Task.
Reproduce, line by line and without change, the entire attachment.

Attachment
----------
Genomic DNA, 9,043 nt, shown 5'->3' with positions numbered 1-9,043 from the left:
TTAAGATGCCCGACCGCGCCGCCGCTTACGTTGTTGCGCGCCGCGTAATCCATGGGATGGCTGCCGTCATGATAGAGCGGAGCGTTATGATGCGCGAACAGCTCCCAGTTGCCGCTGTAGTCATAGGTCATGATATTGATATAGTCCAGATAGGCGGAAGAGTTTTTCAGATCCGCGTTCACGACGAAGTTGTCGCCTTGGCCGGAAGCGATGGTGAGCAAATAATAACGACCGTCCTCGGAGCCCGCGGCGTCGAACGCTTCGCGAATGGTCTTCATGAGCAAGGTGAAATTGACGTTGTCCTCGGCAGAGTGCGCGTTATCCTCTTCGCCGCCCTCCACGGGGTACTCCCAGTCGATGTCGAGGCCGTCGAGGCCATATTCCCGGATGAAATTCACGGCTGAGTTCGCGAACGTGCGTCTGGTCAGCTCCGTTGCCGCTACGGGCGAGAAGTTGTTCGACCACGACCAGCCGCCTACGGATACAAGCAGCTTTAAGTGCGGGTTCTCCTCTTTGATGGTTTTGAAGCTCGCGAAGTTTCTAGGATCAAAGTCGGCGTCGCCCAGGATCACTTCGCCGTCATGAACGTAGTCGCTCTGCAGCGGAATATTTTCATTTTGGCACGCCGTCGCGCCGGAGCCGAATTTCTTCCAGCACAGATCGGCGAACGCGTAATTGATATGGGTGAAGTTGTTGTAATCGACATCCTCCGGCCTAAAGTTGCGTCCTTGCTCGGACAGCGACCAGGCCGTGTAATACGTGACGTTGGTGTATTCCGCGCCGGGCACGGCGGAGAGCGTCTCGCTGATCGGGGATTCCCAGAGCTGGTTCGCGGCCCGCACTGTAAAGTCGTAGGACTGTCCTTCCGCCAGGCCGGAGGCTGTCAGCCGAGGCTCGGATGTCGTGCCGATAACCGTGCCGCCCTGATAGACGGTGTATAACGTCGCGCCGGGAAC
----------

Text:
Genomic DNA, 9,043 nt, shown 5'->3' with positions numbered 1-9,043 from the left:
TTAAGATGCCCGACCGCGCCGCCGCTTACGTTGTTGCGCGCCGCGTAATCCATGGGATGGCTGCCGTCATGATAGAGCGGAGCGTTATGATGCGCGAACAGCTCCCAGTTGCCGCTGTAGTCATAGGTCATGATATTGATATAGTCCAGATAGGCGGAAGAGTTTTTCAGATCCGCGTTCACGACGAAGTTGTCGCCTTGGCCGGAAGCGATGGTGAGCAAATAATAACGACCGTCCTCGGAGCCCGCGGCGTCGAACGCTTCGCGAATGGTCTTCATGAGCAAGGTGAAATTGACGTTGTCCTCGGCAGAGTGCGCGTTATCCTCTTCGCCGCCCTCCACGGGGTACTCCCAGTCGATGTCGAGGCCGTCGAGGCCATATTCCCGGATGAAATTCACGGCTGAGTTCGCGAACGTGCGTCTGGTCAGCTCCGTTGCCGCTACGGGCGAGAAGTTGTTCGACCACGACCAGCCGCCTACGGATACAAGCAGCTTTAAGTGCGGGTTCTCCTCTTTGATGGTTTTGAAGCTCGCGAAGTTTCTAGGATCAAAGTCGGCGTCGCCCAGGATCACTTCGCCGTCATGAACGTAGTCGCTCTGCAGCGGAATATTTTCATTTTGGCACGCCGTCGCGCCGGAGCCGAATTTCTTCCAGCACAGATCGGCGAACGCGTAATTGATATGGGTGAAGTTGTTGTAATCGACATCCTCCGGCCTAAAGTTGCGTCCTTGCTCGGACAGCGACCAGGCCGTGTAATACGTGACGTTGGTGTATTCCGCGCCGGGCACGGCGGAGAGCGTCTCGCTGATCGGGGATTCCCAGAGCTGGTTCGCGGCCCGCACTGTAAAGTCGTAGGACTGTCCTTCCGCCAGGCCGGAGGCTGTCAGCCGAGGCTCGGATGTCGTGCCGATAACCGTGCCGCCCTGATAGACGGTGTATAACGTCGCGCCGGGAAC